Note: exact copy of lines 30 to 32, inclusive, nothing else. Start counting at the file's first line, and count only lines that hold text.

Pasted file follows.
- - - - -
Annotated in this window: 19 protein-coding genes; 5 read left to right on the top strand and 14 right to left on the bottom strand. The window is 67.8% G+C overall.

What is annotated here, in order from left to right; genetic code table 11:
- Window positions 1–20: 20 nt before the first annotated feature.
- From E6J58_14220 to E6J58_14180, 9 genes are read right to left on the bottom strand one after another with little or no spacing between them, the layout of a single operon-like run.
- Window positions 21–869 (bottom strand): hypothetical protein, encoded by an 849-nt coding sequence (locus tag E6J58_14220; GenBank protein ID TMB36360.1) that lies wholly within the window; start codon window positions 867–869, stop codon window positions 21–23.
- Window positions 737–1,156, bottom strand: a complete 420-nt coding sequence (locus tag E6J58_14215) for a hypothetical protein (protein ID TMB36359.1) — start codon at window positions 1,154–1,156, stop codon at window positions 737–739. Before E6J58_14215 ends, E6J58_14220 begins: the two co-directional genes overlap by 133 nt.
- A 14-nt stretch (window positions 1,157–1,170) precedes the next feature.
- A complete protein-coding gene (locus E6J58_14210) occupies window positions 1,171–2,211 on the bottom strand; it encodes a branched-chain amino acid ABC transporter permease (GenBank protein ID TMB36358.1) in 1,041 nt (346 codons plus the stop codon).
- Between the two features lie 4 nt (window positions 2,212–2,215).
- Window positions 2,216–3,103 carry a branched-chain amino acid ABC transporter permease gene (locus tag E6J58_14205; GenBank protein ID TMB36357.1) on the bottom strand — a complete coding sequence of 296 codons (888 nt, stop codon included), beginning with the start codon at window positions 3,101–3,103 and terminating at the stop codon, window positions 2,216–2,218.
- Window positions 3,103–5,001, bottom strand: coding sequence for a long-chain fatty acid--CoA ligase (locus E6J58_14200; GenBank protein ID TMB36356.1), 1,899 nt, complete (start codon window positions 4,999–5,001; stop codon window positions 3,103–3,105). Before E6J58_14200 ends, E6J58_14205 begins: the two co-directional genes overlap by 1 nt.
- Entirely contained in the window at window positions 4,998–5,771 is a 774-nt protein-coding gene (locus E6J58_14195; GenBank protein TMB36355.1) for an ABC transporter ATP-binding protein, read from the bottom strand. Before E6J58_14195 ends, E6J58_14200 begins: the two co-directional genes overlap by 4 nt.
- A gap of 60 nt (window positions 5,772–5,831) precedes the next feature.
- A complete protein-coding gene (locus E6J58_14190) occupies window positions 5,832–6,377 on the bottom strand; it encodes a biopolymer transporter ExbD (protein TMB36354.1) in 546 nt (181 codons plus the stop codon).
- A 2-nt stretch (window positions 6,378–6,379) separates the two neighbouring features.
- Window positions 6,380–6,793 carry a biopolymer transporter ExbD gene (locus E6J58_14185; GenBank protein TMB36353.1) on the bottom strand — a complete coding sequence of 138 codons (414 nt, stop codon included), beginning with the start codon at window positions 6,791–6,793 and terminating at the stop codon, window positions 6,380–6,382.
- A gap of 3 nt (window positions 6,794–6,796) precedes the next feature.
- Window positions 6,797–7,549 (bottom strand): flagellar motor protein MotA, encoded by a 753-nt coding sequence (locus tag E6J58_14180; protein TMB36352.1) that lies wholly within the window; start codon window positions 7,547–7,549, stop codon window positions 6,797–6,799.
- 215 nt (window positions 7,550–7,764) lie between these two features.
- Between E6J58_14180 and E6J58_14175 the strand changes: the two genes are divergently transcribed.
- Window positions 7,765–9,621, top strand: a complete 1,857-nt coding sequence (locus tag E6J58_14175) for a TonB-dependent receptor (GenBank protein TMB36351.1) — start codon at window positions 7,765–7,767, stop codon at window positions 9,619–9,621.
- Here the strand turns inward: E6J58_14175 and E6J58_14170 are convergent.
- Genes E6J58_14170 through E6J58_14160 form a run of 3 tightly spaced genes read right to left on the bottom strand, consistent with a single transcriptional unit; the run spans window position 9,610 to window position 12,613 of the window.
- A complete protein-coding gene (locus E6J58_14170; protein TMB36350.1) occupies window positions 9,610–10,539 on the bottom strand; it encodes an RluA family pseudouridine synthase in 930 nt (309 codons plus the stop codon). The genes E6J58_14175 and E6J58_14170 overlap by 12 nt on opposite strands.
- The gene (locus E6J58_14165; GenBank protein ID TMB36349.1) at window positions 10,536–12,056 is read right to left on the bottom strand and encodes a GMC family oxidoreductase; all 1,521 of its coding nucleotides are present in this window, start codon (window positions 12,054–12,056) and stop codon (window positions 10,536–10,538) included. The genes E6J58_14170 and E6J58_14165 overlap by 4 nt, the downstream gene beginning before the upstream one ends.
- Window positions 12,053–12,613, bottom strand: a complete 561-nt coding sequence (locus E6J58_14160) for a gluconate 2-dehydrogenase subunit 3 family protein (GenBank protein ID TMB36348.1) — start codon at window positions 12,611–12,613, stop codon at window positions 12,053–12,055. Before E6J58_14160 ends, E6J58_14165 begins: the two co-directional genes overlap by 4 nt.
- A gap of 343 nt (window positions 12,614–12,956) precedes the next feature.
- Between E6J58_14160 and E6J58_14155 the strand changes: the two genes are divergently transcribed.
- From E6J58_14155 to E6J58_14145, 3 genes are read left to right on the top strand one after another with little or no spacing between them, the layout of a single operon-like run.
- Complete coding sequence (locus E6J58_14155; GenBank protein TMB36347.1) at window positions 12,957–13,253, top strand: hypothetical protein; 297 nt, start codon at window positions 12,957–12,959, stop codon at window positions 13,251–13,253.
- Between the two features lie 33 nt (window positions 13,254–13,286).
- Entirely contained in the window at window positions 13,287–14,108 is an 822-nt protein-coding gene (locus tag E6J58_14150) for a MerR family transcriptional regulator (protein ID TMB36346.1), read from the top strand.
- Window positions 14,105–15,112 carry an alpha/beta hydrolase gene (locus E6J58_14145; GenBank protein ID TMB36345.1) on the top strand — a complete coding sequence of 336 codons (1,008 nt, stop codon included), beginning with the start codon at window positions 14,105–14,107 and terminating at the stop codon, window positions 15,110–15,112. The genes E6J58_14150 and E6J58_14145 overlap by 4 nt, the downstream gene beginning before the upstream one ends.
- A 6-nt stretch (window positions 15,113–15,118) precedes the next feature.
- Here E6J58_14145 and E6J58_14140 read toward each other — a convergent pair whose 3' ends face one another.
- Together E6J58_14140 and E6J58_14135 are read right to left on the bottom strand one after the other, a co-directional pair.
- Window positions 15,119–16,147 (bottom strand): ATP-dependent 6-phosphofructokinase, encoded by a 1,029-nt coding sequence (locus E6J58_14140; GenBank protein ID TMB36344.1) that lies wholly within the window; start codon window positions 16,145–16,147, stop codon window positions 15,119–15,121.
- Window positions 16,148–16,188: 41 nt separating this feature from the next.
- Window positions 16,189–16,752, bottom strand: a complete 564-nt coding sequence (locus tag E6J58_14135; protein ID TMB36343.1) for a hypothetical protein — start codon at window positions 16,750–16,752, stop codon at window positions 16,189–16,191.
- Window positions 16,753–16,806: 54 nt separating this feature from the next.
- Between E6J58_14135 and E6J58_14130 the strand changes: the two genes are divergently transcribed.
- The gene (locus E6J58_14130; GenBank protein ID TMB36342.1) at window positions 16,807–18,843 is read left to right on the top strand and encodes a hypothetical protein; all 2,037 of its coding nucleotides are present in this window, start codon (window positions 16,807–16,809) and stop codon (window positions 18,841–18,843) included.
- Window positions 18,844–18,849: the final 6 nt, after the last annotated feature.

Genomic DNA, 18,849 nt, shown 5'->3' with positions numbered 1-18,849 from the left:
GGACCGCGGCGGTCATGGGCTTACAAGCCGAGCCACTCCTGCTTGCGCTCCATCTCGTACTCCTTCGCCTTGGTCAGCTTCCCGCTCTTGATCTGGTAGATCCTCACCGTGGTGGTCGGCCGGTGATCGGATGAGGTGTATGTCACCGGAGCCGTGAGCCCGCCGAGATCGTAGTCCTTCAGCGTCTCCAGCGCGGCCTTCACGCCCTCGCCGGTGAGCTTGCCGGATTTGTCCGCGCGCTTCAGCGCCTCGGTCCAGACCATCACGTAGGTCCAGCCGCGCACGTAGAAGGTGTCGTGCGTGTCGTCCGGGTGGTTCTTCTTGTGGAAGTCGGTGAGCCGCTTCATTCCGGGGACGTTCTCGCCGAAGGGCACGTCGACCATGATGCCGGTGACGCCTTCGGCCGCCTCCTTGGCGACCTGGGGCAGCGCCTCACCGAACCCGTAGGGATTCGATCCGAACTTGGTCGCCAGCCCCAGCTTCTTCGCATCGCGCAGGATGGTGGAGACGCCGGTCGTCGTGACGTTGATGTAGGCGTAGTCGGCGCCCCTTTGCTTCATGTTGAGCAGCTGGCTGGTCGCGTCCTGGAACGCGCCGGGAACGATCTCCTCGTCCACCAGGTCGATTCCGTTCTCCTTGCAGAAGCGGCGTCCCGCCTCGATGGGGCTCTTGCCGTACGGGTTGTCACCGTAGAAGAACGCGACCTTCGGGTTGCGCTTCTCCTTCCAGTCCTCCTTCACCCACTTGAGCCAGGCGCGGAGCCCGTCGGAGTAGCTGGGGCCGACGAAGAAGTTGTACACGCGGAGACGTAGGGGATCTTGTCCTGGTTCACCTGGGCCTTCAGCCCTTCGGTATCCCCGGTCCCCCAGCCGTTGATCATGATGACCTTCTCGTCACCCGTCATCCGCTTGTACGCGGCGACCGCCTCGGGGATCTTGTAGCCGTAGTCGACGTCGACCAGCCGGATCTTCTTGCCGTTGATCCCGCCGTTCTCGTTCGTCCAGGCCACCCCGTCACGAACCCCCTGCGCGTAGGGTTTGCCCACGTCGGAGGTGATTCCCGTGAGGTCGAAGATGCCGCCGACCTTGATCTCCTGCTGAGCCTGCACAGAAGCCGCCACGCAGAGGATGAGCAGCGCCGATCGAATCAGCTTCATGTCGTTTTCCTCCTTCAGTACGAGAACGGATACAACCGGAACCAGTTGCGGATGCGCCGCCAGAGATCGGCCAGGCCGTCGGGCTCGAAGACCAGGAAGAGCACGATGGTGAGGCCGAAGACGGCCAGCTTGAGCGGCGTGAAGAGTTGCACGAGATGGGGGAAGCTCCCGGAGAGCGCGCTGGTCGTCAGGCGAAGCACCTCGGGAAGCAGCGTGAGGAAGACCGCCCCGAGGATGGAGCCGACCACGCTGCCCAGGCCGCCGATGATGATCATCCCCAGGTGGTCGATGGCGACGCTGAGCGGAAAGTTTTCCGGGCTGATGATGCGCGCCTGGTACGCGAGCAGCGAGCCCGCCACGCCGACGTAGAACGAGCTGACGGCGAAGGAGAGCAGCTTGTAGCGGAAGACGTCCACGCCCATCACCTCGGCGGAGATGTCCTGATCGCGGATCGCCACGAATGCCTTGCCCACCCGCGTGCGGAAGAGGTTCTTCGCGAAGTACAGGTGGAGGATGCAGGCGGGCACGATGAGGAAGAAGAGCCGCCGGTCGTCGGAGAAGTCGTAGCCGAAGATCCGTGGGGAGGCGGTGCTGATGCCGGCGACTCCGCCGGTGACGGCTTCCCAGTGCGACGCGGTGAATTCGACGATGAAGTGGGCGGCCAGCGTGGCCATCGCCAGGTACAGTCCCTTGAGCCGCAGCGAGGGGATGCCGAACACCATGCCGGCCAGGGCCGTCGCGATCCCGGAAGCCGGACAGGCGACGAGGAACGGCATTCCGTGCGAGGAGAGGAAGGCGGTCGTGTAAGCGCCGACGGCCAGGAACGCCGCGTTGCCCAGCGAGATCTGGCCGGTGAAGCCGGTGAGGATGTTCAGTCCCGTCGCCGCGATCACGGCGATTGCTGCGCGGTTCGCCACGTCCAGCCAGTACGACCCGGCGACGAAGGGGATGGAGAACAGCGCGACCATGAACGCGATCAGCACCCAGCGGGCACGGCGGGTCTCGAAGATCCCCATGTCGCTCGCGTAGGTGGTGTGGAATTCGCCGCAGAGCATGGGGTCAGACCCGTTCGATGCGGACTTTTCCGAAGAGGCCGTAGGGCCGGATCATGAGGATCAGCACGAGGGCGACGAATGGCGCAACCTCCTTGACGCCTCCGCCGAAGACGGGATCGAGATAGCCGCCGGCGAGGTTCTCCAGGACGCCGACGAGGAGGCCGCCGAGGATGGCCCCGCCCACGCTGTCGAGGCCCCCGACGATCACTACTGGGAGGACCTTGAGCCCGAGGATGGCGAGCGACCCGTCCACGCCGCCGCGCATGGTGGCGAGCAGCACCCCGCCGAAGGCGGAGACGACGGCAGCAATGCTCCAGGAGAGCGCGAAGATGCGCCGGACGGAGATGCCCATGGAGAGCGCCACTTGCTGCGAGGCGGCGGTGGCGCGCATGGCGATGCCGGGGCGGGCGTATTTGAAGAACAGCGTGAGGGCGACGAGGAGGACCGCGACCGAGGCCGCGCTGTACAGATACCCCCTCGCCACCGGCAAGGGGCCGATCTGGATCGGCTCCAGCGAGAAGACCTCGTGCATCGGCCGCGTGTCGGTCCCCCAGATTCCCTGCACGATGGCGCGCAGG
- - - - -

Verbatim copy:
- Complete coding sequence (locus E6J58_14155; GenBank protein TMB36347.1) at window positions 12,957–13,253, top strand: hypothetical protein; 297 nt, start codon at window positions 12,957–12,959, stop codon at window positions 13,251–13,253.
- Between the two features lie 33 nt (window positions 13,254–13,286).
- Entirely contained in the window at window positions 13,287–14,108 is an 822-nt protein-coding gene (locus tag E6J58_14150) for a MerR family transcriptional regulator (protein ID TMB36346.1), read from the top strand.